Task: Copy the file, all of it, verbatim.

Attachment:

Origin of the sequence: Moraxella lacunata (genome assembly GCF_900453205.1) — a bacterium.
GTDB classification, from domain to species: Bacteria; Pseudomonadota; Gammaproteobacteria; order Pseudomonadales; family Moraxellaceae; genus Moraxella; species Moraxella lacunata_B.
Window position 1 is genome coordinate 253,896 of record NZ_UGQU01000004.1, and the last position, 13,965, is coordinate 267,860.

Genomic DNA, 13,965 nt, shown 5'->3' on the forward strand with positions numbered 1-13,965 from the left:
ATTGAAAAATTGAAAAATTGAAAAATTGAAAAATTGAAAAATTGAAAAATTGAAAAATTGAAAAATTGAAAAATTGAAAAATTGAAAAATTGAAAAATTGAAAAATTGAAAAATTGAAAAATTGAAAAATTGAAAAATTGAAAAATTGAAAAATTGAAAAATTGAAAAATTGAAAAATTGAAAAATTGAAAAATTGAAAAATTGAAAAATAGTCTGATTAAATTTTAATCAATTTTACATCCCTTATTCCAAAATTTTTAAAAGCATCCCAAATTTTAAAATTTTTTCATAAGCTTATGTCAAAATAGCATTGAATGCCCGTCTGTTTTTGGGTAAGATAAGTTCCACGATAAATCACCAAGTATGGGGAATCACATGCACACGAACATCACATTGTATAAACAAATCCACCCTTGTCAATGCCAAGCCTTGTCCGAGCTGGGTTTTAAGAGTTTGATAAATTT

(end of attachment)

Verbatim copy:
Origin of the sequence: Moraxella lacunata (genome assembly GCF_900453205.1) — a bacterium.
GTDB classification, from domain to species: Bacteria; Pseudomonadota; Gammaproteobacteria; order Pseudomonadales; family Moraxellaceae; genus Moraxella; species Moraxella lacunata_B.
Window position 1 is genome coordinate 253,896 of record NZ_UGQU01000004.1, and the last position, 13,965, is coordinate 267,860.

Genomic DNA, 13,965 nt, shown 5'->3' on the forward strand with positions numbered 1-13,965 from the left:
ATTGAAAAATTGAAAAATTGAAAAATTGAAAAATTGAAAAATTGAAAAATTGAAAAATTGAAAAATTGAAAAATTGAAAAATTGAAAAATTGAAAAATTGAAAAATTGAAAAATTGAAAAATTGAAAAATTGAAAAATTGAAAAATTGAAAAATTGAAAAATTGAAAAATTGAAAAATTGAAAAATTGAAAAATTGAAAAATTGAAAAATAGTCTGATTAAATTTTAATCAATTTTACATCCCTTATTCCAAAATTTTTAAAAGCATCCCAAATTTTAAAATTTTTTCATAAGCTTATGTCAAAATAGCATTGAATGCCCGTCTGTTTTTGGGTAAGATAAGTTCCACGATAAATCACCAAGTATGGGGAATCACATGCACACGAACATCACATTGTATAAACAAATCCACCCTTGTCAATGCCAAGCCTTGTCCGAGCTGGGTTTTAAGAGTTTGATAAATTT